The Result: In 2014, the result was a “Total fail”.  However, in 2015, it took a sharp upturn.

Edith 02 _smSJ 01 smallTyrell 01 _smDanay 01 _sm

2015 became a watershed year for me in terms of getting people to pose for portraits.  There are a couple of factors for that, but I can tell you that I am dead chuffed with my portrait output, and I’m planning on 2016 to be even better.  Very happy.

The Plan: “Get legit: I would like to get a proper business license. Be, like, all official and stuff.”

The Result: Another Fail, just like 2014. It still is high on my “to do” list.  I’ll try harder this year, I promise.

The Plan: “Get twitter: I love the action I’m getting on facebook, but I just can’t help but think that more and more of my posts are getting lost in the facebook algorithm tap-dance. And as facebook continues to push for people to pay for posts, I really think I need to expand my social media presence. I’ll try to get this up and running in the next month or so.”

The Result: For 2015, Ok, I guess. I still don’t get twitter. I still haven’t come to grips about what I’m supposed to do with it.  And I don’t understand how I can not post on my twitter account for weeks, and somehow I still get followers.  It all just baffles me.

I’m going to open this up to all social media.  First, Instagram.  I’m not on it.  I probably should be, but I’m not.  But, as I said with twitter, I wouldn’t know what to do with it.  Post pics, like other people’s pics?  I already do that on facebook, tumbler, twitter, flickr, and hell, even 4-chan.  I’m not convinced that getting an Instagram account will accomplish anything different, or better, than whatever I’ve already been doing.

I’m not convinced that continuing to expand my social media presence is something I need to focus on in 2016.  What I might do instead of internet networking, I might have a go at real networking, with real people, who can make real results happen in the real world.  So I get real results, rather than fake internet points.

The Plan: “Get blogging: Do shorter blogs, and more of them. I tend to do long winded blogs every once in a while. I’m going to try to do far less writing but much more often.”

The Result: It was a push for 2014, and I’m going to say it’s the same for 2015. I think I’m ending the year where I started. I got some good posts in for the year, but I don’t think I gained any ground. But, again, didn’t lose ground either. So, push.

The Plan: “Get interesting projects: I want to shoot with more purpose. I like doing projects, many shots on one theme or idea. I have this great idea about garages. Stay tuned.”

The Result: Man, I still want to do that “People And Their Garages” project.  I’ve got about 3 real solid projects I want to pursue in 2016.

Like light painting. Man, I want to do more like this.

Star Path 01 _4

Stay tuned!

The Plan: “Get gear”

The Result: In 2014, it was an unqualified success.  I got my Nikon D610, and I got three prime lenses, a 35mm f/2, 50mm f/1.4 and 85mm f/1.8.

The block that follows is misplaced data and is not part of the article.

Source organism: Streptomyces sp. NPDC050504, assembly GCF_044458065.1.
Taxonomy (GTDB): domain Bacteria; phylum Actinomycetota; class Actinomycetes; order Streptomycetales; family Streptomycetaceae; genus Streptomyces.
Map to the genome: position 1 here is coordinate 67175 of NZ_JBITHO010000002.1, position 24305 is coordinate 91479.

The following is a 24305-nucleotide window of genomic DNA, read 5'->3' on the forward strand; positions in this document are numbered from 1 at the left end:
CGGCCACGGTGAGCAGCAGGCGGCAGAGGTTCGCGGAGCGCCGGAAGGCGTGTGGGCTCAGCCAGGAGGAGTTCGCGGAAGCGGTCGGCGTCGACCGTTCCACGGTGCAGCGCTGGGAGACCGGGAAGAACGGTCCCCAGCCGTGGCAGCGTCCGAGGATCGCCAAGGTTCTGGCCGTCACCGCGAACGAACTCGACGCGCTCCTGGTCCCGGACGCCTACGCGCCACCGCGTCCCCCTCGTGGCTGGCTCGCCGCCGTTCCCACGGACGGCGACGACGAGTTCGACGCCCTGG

So, for the first time since, well, ever really, I was in a really good place with my gear.  I could honestly say that I had satisfied my G.A.S.

Of course, there are other lenses I would like (something super-wide, like a 20mm, and a real long lens for portraits, like a 135mm), but mostly I wasn’t wanting at all.  I’m serious! That was, until about middle of this year, when I bought a flash.

goodfellas bail bonds

Yes, that started something.  Because, once you get one flash, you need to buy a stand and triggers to get that flash off your camera.

Then, soon after that, you’ll definitely need a second flash.

Two Flashes _4

Of course, then you’ll need a 2nd stand, more triggers, and pretty soon you’ll be shopping around for light modifiers for your flashes.

bts 01.jpg

As of this writing, I’ve acquired my third flash, and I’ve got some other bits and bobs to go along with them.  It’s gotten ugly.

For 2016, hopefully, my G.A.S. will slow down.  With three flashes, I think I’m good.  There is one lens I’m planning to buy this year, but that’s about it.  We’ll see how that would have worked out at the end of 2016, however.

The Plan: “Get selling: Really ramp up my Etsy shop. And maybe even start selling prints through my main website.”

The Result: Another total fail. My Etsy shop is as empty and useless as Leonardo DiCaprio’s Oscar shelf.  This might change in 2016, maybe.

The Plan: “Get paid: I love shooting, I really truly do. And if this goes nowhere other than being a hobby for me, I’m totally OK with this. Nothing is going to stop me doing what I do. However, man it would be nice to get a paying gig every once in a while.”

The Result: 2014 was an utter failure, 2015 not so much.  I wasn’t rolling in dough, don’t get me wrong.  But I went from zero to a few.  Which, as you know, is progress.

So, there you have it.  In December 2014, I was pretty devastated about how little it seemed I had accomplished over that previous year.  In 2015, I’m actually feeling pretty great.  And, as a bonus, I’m actually excited about 2016.

My plan, overall, is to keep doing more and more portraits and model shoots.  Keep working with off-camera lighting.  Keep focused on more project-based shooting, rather than just go to an event and see what happens.  Shoot with more and more purpose.

Keep the G.A.S. down to a minimum, and keep working with more and more people.